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‘Trade-offs’ needed in planned Scottish rail investments, RDG says

Industry leaders have published a major new report that seeks to give a clearer idea of the challenges facing Scotland’s rail industry.

The report, ‘Investing in the Future’, published by the Rail Delivery Group (RDG) in partnership with ScotRail and Network Rail, comes following the publication of the Scotland Route Study by Network Rail – which set out a number of options for meeting the growing demands on Scotland’s rail, including more rolling stock and increased capacity.

Today’s report stressed that the rail industry “has to put the current and future needs of its users at the centre of its development” in Scotland and “be a reliable delivery partner to government and wider stakeholders”.

Jo Kaye, chair of the RDG’s planning oversight group and director of network strategy and planning at Network Rail, said: “Rail is increasingly important to the prosperity of both Scotland and Britain, with more people taking the train for work, leisure and to do business.

“Passenger numbers in Scotland have almost doubled in 20 years and rail freight has an important role to play in making businesses more efficient with fast, reliable deliveries, so we must continually plan for the railway the country is going to need in future.

“This document draws on expertise from across the industry, including the ScotRail Alliance, and will support the Scottish Government and other funders in making decisions around the future of the railway. It demonstrates that the industry is working to better understand and meet the needs of its current and future customers.”

The report also said that decisions about how to fund Scottish rail upgrades should “be supported by robust engineering and economic evidence” and supported by different funding mechanisms.

However, the report noted that greater understanding of a number of areas is still needed to support the rail upgrades.

It explained that “where the linkage between outputs and outcomes is unclear there is a risk of not delivering the optimal solution”, particularly regarding planning enhancements.

The report added the industry needs to be able to “present reliable evidence on the condition of its assets” to support investment planning, and identify the “trade-offs” that might need to be made at an early stage in decision-making.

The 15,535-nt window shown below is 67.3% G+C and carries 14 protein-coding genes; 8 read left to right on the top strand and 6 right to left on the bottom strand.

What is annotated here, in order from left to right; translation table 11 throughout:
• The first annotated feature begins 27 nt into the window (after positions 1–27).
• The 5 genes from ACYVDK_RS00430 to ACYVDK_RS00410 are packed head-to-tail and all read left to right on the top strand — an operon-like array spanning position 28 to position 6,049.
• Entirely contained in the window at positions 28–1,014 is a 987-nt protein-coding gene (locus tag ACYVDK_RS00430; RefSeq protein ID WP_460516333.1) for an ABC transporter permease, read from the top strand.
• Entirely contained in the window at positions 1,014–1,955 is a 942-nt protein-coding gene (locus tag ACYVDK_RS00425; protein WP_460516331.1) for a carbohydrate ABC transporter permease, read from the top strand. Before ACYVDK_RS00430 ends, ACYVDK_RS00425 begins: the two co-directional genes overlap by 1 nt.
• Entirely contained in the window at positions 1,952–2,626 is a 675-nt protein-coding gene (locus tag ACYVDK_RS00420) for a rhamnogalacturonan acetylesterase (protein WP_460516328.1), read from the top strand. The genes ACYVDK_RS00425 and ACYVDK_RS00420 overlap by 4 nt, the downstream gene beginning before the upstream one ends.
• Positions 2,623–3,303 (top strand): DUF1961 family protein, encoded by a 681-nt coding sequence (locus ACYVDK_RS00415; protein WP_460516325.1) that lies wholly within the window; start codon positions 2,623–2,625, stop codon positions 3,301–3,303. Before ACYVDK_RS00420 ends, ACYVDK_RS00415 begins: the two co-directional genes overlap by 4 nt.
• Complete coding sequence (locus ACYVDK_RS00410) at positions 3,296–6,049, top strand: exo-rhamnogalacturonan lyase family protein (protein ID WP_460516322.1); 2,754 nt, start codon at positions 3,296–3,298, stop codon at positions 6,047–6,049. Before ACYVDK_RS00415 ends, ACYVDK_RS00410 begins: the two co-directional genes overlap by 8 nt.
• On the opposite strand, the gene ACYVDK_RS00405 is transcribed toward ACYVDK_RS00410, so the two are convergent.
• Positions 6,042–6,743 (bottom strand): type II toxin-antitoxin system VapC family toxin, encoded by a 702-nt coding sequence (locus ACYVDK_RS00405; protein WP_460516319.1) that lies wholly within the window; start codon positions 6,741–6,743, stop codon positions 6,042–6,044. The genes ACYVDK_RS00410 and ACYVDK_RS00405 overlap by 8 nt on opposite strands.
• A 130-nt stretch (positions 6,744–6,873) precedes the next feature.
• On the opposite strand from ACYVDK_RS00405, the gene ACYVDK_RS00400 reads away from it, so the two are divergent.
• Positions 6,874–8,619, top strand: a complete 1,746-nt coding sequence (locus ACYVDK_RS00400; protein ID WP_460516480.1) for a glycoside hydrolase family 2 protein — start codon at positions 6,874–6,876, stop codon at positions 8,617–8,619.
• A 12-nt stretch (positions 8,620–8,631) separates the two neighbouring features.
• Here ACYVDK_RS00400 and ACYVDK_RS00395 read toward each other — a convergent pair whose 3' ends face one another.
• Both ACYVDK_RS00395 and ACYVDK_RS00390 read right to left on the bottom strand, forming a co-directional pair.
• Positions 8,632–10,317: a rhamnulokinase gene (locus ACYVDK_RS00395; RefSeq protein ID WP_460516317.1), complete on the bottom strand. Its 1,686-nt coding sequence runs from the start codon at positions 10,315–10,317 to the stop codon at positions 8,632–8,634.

“The economic and social outcomes that the Scottish Government is seeking to achieve depend on specific levels and types of connectivity being provided,” the document said.

“Delivering this in an environment where both capital and current expenditure are likely to be highly constrained will require funders to prioritise and phase the delivery of strategic outcomes.

“The industry needs to be able to provide an evidence base that identifies potential choices at an early stage so that funders are as well-informed as they can possibly be on the decisions they are making.”

These include choices between using fares to manage crowding problems versus providing additional capacity, and reaping the benefits of HS2 versus ensuring sufficient capacity to accommodate freight demand.

The RDG argued the rail industry should make “a continuing commitment to addressing engineering and asset management challenges” and develop “intelligent and pragmatic” maintenance and renewals policies because of the challenging nature of Scotland’s environment and weather.

The report also said the industry should gain a greater understanding of passenger and freight customer priorities and how rail can support government policy and benefit the environment.

Phil Verster, managing director of the ScotRail Alliance, commented: “Scotland’s railway is more popular now than ever before with more than 96million journeys made on our network each year.

“The whole industry is also working together more closely than ever before to make sure we deliver the railway, both now and in the future, that our customers and the wider communities they come from need to prosper.

“We hope this report will help to inform funders about the strong role we see the rail industry playing in the years ahead.”

RTM’s upcoming October/November edition will feature a special section covering the challenges facing rail in Scotland.

(Image c. Danny Lawson from PA Images)

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